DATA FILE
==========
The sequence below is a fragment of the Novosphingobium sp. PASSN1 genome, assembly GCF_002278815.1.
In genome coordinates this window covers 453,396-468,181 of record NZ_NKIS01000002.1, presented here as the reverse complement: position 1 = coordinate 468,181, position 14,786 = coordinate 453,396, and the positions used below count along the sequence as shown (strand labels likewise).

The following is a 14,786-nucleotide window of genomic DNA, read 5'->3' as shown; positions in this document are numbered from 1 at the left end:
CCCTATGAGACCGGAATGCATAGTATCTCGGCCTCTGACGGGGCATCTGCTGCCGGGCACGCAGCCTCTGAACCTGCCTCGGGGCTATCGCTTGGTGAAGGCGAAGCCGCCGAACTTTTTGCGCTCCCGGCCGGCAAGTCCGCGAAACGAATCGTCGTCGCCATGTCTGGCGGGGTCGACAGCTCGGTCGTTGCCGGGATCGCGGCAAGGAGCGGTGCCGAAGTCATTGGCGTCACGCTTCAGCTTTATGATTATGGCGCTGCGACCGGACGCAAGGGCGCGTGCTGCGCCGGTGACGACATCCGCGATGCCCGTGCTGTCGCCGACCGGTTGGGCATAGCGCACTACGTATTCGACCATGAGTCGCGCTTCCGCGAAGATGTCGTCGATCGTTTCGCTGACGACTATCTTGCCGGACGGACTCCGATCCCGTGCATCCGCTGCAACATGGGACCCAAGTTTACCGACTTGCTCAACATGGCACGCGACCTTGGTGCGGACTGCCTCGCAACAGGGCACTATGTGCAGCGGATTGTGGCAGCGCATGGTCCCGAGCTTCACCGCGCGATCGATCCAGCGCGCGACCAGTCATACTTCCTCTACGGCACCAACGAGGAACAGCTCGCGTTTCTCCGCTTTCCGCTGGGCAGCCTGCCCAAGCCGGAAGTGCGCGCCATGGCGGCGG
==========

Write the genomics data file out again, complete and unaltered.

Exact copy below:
The sequence below is a fragment of the Novosphingobium sp. PASSN1 genome, assembly GCF_002278815.1.
In genome coordinates this window covers 453,396-468,181 of record NZ_NKIS01000002.1, presented here as the reverse complement: position 1 = coordinate 468,181, position 14,786 = coordinate 453,396, and the positions used below count along the sequence as shown (strand labels likewise).

The following is a 14,786-nucleotide window of genomic DNA, read 5'->3' as shown; positions in this document are numbered from 1 at the left end:
CCCTATGAGACCGGAATGCATAGTATCTCGGCCTCTGACGGGGCATCTGCTGCCGGGCACGCAGCCTCTGAACCTGCCTCGGGGCTATCGCTTGGTGAAGGCGAAGCCGCCGAACTTTTTGCGCTCCCGGCCGGCAAGTCCGCGAAACGAATCGTCGTCGCCATGTCTGGCGGGGTCGACAGCTCGGTCGTTGCCGGGATCGCGGCAAGGAGCGGTGCCGAAGTCATTGGCGTCACGCTTCAGCTTTATGATTATGGCGCTGCGACCGGACGCAAGGGCGCGTGCTGCGCCGGTGACGACATCCGCGATGCCCGTGCTGTCGCCGACCGGTTGGGCATAGCGCACTACGTATTCGACCATGAGTCGCGCTTCCGCGAAGATGTCGTCGATCGTTTCGCTGACGACTATCTTGCCGGACGGACTCCGATCCCGTGCATCCGCTGCAACATGGGACCCAAGTTTACCGACTTGCTCAACATGGCACGCGACCTTGGTGCGGACTGCCTCGCAACAGGGCACTATGTGCAGCGGATTGTGGCAGCGCATGGTCCCGAGCTTCACCGCGCGATCGATCCAGCGCGCGACCAGTCATACTTCCTCTACGGCACCAACGAGGAACAGCTCGCGTTTCTCCGCTTTCCGCTGGGCAGCCTGCCCAAGCCGGAAGTGCGCGCCATGGCGGCGG